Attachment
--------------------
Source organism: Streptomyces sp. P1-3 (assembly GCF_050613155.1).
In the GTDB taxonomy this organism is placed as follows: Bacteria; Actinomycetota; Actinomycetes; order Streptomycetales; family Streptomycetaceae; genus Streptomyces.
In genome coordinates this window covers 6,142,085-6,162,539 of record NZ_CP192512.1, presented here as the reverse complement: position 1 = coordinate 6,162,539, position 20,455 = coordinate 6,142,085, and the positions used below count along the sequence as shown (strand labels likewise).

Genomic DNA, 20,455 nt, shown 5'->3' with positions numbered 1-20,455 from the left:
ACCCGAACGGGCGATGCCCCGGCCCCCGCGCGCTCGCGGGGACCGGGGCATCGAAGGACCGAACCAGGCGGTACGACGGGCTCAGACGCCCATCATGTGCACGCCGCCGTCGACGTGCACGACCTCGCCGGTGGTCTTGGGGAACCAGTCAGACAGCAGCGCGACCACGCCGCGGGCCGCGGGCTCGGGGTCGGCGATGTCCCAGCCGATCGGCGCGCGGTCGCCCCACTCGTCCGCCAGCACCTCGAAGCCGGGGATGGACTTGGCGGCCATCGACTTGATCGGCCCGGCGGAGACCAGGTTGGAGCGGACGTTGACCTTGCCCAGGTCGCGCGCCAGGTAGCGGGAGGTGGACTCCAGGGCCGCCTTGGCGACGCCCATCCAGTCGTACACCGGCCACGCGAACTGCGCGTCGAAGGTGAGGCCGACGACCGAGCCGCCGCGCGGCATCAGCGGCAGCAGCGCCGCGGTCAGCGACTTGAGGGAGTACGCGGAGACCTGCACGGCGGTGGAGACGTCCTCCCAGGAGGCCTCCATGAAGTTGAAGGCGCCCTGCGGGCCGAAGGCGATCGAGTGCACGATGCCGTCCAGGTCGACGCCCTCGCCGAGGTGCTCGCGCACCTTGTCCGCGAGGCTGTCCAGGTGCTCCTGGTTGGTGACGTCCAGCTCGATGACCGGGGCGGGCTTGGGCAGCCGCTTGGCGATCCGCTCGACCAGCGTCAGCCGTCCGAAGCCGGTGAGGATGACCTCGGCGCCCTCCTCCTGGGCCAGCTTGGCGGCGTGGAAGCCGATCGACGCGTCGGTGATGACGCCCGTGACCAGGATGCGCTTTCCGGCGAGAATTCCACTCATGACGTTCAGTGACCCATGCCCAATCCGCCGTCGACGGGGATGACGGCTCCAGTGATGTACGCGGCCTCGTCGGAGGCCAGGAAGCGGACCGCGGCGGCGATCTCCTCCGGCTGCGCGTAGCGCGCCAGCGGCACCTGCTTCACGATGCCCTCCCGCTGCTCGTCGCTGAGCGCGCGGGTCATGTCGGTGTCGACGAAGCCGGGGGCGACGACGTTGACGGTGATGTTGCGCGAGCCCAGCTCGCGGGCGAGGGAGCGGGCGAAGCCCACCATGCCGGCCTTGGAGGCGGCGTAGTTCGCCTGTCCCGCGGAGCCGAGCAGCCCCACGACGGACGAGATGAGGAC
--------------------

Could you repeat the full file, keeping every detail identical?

Source organism: Streptomyces sp. P1-3 (assembly GCF_050613155.1).
In the GTDB taxonomy this organism is placed as follows: Bacteria; Actinomycetota; Actinomycetes; order Streptomycetales; family Streptomycetaceae; genus Streptomyces.
In genome coordinates this window covers 6,142,085-6,162,539 of record NZ_CP192512.1, presented here as the reverse complement: position 1 = coordinate 6,162,539, position 20,455 = coordinate 6,142,085, and the positions used below count along the sequence as shown (strand labels likewise).

Genomic DNA, 20,455 nt, shown 5'->3' with positions numbered 1-20,455 from the left:
ACCCGAACGGGCGATGCCCCGGCCCCCGCGCGCTCGCGGGGACCGGGGCATCGAAGGACCGAACCAGGCGGTACGACGGGCTCAGACGCCCATCATGTGCACGCCGCCGTCGACGTGCACGACCTCGCCGGTGGTCTTGGGGAACCAGTCAGACAGCAGCGCGACCACGCCGCGGGCCGCGGGCTCGGGGTCGGCGATGTCCCAGCCGATCGGCGCGCGGTCGCCCCACTCGTCCGCCAGCACCTCGAAGCCGGGGATGGACTTGGCGGCCATCGACTTGATCGGCCCGGCGGAGACCAGGTTGGAGCGGACGTTGACCTTGCCCAGGTCGCGCGCCAGGTAGCGGGAGGTGGACTCCAGGGCCGCCTTGGCGACGCCCATCCAGTCGTACACCGGCCACGCGAACTGCGCGTCGAAGGTGAGGCCGACGACCGAGCCGCCGCGCGGCATCAGCGGCAGCAGCGCCGCGGTCAGCGACTTGAGGGAGTACGCGGAGACCTGCACGGCGGTGGAGACGTCCTCCCAGGAGGCCTCCATGAAGTTGAAGGCGCCCTGCGGGCCGAAGGCGATCGAGTGCACGATGCCGTCCAGGTCGACGCCCTCGCCGAGGTGCTCGCGCACCTTGTCCGCGAGGCTGTCCAGGTGCTCCTGGTTGGTGACGTCCAGCTCGATGACCGGGGCGGGCTTGGGCAGCCGCTTGGCGATCCGCTCGACCAGCGTCAGCCGTCCGAAGCCGGTGAGGATGACCTCGGCGCCCTCCTCCTGGGCCAGCTTGGCGGCGTGGAAGCCGATCGACGCGTCGGTGATGACGCCCGTGACCAGGATGCGCTTTCCGGCGAGAATTCCACTCATGACGTTCAGTGACCCATGCCCAATCCGCCGTCGACGGGGATGACGGCTCCAGTGATGTACGCGGCCTCGTCGGAGGCCAGGAAGCGGACCGCGGCGGCGATCTCCTCCGGCTGCGCGTAGCGCGCCAGCGGCACCTGCTTCACGATGCCCTCCCGCTGCTCGTCGCTGAGCGCGCGGGTCATGTCGGTGTCGACGAAGCCGGGGGCGACGACGTTGACGGTGATGTTGCGCGAGCCCAGCTCGCGGGCGAGGGAGCGGGCGAAGCCCACCATGCCGGCCTTGGAGGCGGCGTAGTTCGCCTGTCCCGCGGAGCCGAGCAGCCCCACGACGGACGAGATGAGGAC